New York

Bernd Koberling

Annina Nosei

The first wave of “violent painters” from Berlin—Rainer Fetting, Helmut Middendorf, Salomé, and Bernd Zimmer—were of some interest, because they were so sophisticated in their use of style. They seemed to make references to a national culture (German Expressionism in particular), but did so in order to link that culture and its trappings in a provocative way to that of America of the ’60s by keying their allusions to color field and stain painting, Pop, performance, and rock ’n’ roll. The work came from Berlin, but attested to the Americanization of Europe in as sly a manner as possible by making fake American paintings in Europe (this in odd contrast to the work of some painters in New York, who want to make fake European paintings here).

Unfortunately the success of the younger Germans has encouraged their elders (who are often also their teachers) to present their wares over here as well. As a result we have been recently overwhelmed with second hand, second-rate expressionism of the worst sort—a sincere expressionism, which is unable to recognize its own entrapment within the conventions of a style.

Bernd Koberling is only the latest of these, an art teacher from Berlin and Düsseldorf who has spent a good deal of time in Lapland seeking inspiration. The pictorial results are predictably dark landscapes and seascapes with threatening rock formations, close-ups of cormorants, and the occasional solitary figure, arms outstretched as if mimicking the sea birds. The paintings are somber in effect, with blacks, browns, and purples predominating, lightened with touches of pink and yellow over the dark ground—emotive highlights of a banal kind. The canvas is coarse, of course, and the paint splashy and mostly thin, with a lot of those feathery drips caused by too much turpentine. The brushstrokes, and the marks that delineate form, are sketchy in an extremely mannered way, making the artist’s “visions” appear doubly inauthentic: borrowed ideas dressed up in a borrowed style, but presented as if they were the result of some long and arduous struggle with the self, alone in nature.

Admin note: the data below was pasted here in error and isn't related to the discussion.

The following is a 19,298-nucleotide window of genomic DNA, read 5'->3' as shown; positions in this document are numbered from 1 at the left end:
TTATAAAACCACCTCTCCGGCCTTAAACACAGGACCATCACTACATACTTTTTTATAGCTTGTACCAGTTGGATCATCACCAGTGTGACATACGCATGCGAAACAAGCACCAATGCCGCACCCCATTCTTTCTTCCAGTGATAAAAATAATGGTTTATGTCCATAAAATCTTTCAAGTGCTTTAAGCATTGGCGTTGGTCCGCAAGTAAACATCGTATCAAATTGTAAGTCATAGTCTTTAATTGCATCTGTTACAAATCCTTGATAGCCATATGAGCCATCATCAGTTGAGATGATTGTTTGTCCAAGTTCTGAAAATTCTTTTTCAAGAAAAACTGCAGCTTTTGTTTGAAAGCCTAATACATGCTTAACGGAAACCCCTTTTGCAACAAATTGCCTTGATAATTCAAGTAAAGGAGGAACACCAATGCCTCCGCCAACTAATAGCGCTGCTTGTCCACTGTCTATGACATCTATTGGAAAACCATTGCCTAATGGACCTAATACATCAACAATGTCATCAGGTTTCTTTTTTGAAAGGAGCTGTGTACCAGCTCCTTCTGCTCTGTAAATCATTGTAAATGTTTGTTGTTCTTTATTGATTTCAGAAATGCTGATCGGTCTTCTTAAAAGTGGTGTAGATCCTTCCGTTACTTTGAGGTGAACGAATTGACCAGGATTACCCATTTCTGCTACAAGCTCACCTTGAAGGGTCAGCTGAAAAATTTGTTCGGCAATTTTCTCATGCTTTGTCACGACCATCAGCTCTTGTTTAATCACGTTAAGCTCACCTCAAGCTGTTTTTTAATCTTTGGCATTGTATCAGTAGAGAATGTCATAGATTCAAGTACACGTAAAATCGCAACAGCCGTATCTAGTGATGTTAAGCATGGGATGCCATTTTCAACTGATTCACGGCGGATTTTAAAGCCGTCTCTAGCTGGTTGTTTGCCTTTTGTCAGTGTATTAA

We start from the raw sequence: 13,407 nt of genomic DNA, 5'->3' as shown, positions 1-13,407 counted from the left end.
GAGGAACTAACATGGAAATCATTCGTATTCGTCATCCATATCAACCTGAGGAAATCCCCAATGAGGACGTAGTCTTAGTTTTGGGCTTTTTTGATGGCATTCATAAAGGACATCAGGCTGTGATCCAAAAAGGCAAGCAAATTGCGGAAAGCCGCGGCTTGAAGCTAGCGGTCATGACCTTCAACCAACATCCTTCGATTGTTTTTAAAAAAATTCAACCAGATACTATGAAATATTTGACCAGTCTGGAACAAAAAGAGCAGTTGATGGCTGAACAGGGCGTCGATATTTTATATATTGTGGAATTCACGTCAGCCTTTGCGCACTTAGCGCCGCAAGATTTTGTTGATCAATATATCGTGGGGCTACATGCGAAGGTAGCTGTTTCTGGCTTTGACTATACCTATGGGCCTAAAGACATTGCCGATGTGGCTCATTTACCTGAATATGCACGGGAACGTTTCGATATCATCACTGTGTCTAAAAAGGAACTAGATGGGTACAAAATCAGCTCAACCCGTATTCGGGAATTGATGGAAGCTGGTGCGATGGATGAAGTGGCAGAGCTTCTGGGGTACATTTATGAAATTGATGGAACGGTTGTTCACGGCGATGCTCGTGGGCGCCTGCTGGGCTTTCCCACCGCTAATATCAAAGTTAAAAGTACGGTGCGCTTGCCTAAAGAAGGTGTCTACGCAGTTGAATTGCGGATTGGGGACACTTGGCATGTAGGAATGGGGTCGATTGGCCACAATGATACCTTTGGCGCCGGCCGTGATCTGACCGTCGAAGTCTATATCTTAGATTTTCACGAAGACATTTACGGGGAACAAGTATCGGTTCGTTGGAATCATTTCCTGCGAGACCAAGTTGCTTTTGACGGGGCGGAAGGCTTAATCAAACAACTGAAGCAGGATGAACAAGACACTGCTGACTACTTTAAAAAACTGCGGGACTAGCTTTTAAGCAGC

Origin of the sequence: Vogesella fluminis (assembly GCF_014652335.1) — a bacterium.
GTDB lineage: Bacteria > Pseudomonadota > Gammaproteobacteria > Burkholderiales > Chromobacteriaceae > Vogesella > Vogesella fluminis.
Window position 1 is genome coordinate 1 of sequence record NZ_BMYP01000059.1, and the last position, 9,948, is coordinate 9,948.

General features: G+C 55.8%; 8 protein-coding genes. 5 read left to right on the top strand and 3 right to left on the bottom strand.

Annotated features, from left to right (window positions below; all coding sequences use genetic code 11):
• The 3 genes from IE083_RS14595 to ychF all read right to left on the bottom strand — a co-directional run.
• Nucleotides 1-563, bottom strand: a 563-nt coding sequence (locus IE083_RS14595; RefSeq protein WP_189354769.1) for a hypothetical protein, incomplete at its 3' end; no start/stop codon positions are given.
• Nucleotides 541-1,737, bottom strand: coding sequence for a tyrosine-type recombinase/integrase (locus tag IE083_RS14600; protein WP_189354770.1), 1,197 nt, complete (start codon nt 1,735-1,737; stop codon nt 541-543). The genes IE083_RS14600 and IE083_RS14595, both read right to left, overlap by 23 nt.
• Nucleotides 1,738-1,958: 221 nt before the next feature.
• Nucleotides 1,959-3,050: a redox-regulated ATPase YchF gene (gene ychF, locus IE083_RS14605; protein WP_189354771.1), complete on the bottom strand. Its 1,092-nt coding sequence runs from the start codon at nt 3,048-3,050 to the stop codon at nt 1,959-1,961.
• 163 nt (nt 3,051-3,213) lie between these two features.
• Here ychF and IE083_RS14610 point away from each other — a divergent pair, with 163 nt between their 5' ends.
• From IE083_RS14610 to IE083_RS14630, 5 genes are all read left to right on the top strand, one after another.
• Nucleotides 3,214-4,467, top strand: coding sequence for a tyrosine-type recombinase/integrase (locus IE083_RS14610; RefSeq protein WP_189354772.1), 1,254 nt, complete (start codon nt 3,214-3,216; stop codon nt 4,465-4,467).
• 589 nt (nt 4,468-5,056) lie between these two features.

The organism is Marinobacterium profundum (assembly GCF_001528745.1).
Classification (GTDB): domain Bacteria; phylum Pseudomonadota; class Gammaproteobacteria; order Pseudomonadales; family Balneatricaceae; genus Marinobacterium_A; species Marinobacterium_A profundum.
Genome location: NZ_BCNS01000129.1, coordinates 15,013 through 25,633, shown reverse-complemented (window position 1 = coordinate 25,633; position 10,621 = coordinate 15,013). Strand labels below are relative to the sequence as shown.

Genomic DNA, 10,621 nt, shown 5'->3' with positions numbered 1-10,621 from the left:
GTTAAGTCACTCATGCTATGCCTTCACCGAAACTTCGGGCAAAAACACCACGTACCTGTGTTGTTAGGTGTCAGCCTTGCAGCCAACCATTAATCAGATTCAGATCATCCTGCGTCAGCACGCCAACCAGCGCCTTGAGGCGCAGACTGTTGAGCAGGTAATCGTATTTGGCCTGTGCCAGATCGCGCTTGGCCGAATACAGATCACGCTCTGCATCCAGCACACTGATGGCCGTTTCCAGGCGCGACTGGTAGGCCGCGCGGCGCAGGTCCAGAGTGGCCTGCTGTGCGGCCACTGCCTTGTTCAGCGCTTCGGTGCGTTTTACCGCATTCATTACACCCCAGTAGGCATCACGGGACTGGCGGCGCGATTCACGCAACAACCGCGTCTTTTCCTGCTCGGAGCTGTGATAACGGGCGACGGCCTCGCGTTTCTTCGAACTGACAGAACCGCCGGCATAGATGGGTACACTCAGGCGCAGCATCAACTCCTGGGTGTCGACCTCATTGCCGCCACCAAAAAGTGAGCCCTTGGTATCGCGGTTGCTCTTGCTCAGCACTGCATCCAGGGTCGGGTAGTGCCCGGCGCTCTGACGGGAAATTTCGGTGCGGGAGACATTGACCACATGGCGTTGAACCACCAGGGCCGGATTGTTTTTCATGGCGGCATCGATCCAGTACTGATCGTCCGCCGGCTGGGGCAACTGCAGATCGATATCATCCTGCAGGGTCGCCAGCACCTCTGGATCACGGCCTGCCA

Thomas Lawson